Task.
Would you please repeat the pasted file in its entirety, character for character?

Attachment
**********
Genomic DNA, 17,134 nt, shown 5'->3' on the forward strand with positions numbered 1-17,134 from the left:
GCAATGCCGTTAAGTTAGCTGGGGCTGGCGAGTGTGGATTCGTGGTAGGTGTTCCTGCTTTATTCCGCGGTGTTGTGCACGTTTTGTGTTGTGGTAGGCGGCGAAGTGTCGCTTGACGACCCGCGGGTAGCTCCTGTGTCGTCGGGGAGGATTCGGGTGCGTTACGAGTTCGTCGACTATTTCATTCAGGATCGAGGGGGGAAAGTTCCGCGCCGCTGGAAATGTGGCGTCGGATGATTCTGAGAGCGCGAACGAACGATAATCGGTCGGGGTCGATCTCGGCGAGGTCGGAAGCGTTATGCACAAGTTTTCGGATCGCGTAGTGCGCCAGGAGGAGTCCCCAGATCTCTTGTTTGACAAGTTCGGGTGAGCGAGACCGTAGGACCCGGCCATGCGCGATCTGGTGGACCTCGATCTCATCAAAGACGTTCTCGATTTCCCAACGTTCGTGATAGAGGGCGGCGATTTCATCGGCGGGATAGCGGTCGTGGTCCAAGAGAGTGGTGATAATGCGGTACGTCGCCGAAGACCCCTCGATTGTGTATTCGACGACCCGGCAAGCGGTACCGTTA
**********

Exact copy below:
Genomic DNA, 17,134 nt, shown 5'->3' on the forward strand with positions numbered 1-17,134 from the left:
GCAATGCCGTTAAGTTAGCTGGGGCTGGCGAGTGTGGATTCGTGGTAGGTGTTCCTGCTTTATTCCGCGGTGTTGTGCACGTTTTGTGTTGTGGTAGGCGGCGAAGTGTCGCTTGACGACCCGCGGGTAGCTCCTGTGTCGTCGGGGAGGATTCGGGTGCGTTACGAGTTCGTCGACTATTTCATTCAGGATCGAGGGGGGAAAGTTCCGCGCCGCTGGAAATGTGGCGTCGGATGATTCTGAGAGCGCGAACGAACGATAATCGGTCGGGGTCGATCTCGGCGAGGTCGGAAGCGTTATGCACAAGTTTTCGGATCGCGTAGTGCGCCAGGAGGAGTCCCCAGATCTCTTGTTTGACAAGTTCGGGTGAGCGAGACCGTAGGACCCGGCCATGCGCGATCTGGTGGACCTCGATCTCATCAAAGACGTTCTCGATTTCCCAACGTTCGTGATAGAGGGCGGCGATTTCATCGGCGGGATAGCGGTCGTGGTCCAAGAGAGTGGTGATAATGCGGTACGTCGCCGAAGACCCCTCGATTGTGTATTCGACGACCCGGCAAGCGGTACCGTTA